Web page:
Benthic Macroinvertebrates (annual indicator assemblage):
This is the main biological assemblage monitored by DRBC and most other regulatory agencies. Analysis of macroinvertebrate communities is a reliable and cost-effective approach to water quality monitoring because:
- They are sensitive to environmental impacts
- They are less mobile than fish, and thus cannot avoid discharges
- They can indicate effects of spills, intermittent discharges, and lapses in waste treatment
- They are indicators of overall, integrated water quality, including synergistic effects and substances lower than detectable limits
- They are abundant in most streams and are relatively easy and inexpensive to sample
- They are able to detect non-chemical impacts to the habitat, such as siltation or thermal changes
- They are readily perceived by the public as tangible indicators of water quality
- They can often provide an on-site estimate of water quality
- They bioaccumulate many contaminants, so that analysis of their tissues is a good monitor of toxic substances in the aquatic food chain, and
- They provide a suitable endpoint to water quality objectives.
The bullet list above was taken from: NYSDEC Division of Water, 2009, Standard Operating Procedure: Biological Monitoring of Surface Waters in New York State.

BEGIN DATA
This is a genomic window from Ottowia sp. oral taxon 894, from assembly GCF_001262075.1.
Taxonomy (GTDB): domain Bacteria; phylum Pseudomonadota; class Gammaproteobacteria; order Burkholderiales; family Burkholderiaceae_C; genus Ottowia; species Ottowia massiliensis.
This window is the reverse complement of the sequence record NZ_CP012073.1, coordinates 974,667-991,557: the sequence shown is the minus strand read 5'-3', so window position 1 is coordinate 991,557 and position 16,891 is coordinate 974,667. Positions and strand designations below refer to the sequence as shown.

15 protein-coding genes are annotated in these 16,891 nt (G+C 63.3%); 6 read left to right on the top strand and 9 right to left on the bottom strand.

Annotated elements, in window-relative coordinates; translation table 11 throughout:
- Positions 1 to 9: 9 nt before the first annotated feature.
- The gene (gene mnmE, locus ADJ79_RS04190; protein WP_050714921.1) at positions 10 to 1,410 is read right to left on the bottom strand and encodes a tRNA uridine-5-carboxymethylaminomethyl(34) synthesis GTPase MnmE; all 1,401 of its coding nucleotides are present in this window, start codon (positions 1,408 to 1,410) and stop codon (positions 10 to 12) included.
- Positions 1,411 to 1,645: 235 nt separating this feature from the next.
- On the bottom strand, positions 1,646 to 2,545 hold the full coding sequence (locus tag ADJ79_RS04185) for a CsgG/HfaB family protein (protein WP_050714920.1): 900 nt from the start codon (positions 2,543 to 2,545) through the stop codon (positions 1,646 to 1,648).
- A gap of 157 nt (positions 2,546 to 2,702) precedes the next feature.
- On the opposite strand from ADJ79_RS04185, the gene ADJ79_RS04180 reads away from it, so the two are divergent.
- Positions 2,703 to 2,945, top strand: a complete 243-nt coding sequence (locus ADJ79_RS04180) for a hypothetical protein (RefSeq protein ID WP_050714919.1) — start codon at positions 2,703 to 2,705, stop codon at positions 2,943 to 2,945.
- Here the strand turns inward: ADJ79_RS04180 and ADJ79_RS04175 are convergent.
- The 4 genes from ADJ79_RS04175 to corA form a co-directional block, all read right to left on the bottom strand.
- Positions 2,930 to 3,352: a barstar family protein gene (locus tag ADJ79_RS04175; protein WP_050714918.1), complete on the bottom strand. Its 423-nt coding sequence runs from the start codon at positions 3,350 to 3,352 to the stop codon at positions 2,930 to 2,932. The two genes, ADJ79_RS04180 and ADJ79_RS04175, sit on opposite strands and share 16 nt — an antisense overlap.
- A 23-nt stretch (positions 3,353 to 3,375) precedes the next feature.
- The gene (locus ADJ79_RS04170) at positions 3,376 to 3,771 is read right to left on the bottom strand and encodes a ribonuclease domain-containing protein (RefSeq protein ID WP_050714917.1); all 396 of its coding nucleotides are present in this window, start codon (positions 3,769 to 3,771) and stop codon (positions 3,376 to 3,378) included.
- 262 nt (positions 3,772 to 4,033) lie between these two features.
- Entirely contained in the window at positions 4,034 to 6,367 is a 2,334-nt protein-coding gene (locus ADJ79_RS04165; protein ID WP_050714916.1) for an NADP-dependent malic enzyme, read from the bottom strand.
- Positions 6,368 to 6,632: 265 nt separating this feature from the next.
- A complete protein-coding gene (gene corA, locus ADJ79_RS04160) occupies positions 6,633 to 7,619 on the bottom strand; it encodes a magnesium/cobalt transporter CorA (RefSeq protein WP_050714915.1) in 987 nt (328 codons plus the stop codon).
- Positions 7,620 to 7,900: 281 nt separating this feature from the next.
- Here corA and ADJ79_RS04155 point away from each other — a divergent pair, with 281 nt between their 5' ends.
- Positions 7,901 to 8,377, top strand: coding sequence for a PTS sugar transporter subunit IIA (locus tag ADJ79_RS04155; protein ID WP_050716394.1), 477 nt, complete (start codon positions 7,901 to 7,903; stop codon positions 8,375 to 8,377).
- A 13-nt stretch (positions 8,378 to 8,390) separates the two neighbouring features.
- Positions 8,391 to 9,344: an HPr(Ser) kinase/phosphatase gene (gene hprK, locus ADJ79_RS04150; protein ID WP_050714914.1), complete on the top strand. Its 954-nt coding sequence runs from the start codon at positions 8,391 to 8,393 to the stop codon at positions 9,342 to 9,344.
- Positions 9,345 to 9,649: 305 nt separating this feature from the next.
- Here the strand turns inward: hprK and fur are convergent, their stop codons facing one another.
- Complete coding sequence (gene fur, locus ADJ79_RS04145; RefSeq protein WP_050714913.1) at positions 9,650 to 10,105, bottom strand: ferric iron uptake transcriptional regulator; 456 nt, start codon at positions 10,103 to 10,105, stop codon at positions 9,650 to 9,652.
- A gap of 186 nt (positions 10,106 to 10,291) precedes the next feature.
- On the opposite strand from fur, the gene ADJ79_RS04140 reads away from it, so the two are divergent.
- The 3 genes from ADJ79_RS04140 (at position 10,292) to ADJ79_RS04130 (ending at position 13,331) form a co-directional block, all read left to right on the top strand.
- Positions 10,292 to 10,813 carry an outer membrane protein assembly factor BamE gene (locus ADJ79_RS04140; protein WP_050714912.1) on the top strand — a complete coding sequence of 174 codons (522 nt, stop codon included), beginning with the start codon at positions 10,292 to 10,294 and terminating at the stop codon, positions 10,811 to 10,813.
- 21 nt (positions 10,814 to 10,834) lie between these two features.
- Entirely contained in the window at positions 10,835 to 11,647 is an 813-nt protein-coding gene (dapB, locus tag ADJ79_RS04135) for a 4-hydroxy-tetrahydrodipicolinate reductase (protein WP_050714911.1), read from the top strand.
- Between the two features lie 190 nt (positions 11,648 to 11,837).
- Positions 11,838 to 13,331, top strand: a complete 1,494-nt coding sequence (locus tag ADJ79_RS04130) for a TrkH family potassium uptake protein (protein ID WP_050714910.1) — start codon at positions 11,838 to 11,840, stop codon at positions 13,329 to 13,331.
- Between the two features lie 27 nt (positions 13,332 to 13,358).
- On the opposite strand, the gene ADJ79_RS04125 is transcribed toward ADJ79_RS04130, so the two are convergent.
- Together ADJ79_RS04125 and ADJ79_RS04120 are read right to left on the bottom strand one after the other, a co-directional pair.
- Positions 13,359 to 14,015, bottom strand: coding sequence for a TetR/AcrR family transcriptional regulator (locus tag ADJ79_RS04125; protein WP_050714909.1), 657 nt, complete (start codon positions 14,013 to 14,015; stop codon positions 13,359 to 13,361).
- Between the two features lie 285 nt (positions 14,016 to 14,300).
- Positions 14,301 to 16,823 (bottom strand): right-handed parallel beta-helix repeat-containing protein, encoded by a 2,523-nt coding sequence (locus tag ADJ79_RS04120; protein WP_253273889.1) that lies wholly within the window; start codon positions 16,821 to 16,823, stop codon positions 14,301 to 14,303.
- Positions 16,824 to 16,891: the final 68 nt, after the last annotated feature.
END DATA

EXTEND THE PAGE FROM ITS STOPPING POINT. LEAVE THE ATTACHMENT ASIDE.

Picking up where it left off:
As mentioned above, DRBC began annual surveys of Delaware River macroinvertebrates in 2001 for development of a multi-metric index of biological integrity for aquatic life use assessment. The annual survey covers the upper 200 miles of the Delaware River from Hancock, N.Y. to Trenton, N.J.; samples are collected at 25 riffle habitat sites.
Benthic Periphyton (short term indicator assemblage):
Benthic periphyton were chosen as an additional monitoring assemblage because they are very specific indicators of short term water quality changes, capable of providing biological signals for numerous pollution and habitat modification impacts such as eutrophication, salinity, ions, pH, and sedimentation. Since the Delaware River is generally wide, shallow, clear and exposed to full sunlight, periphyton (diatoms and soft algae growing on rocks) are the dominant source of primary production in the river. Planktonic algae found in the non-tidal part of the river are entirely benthic in origin.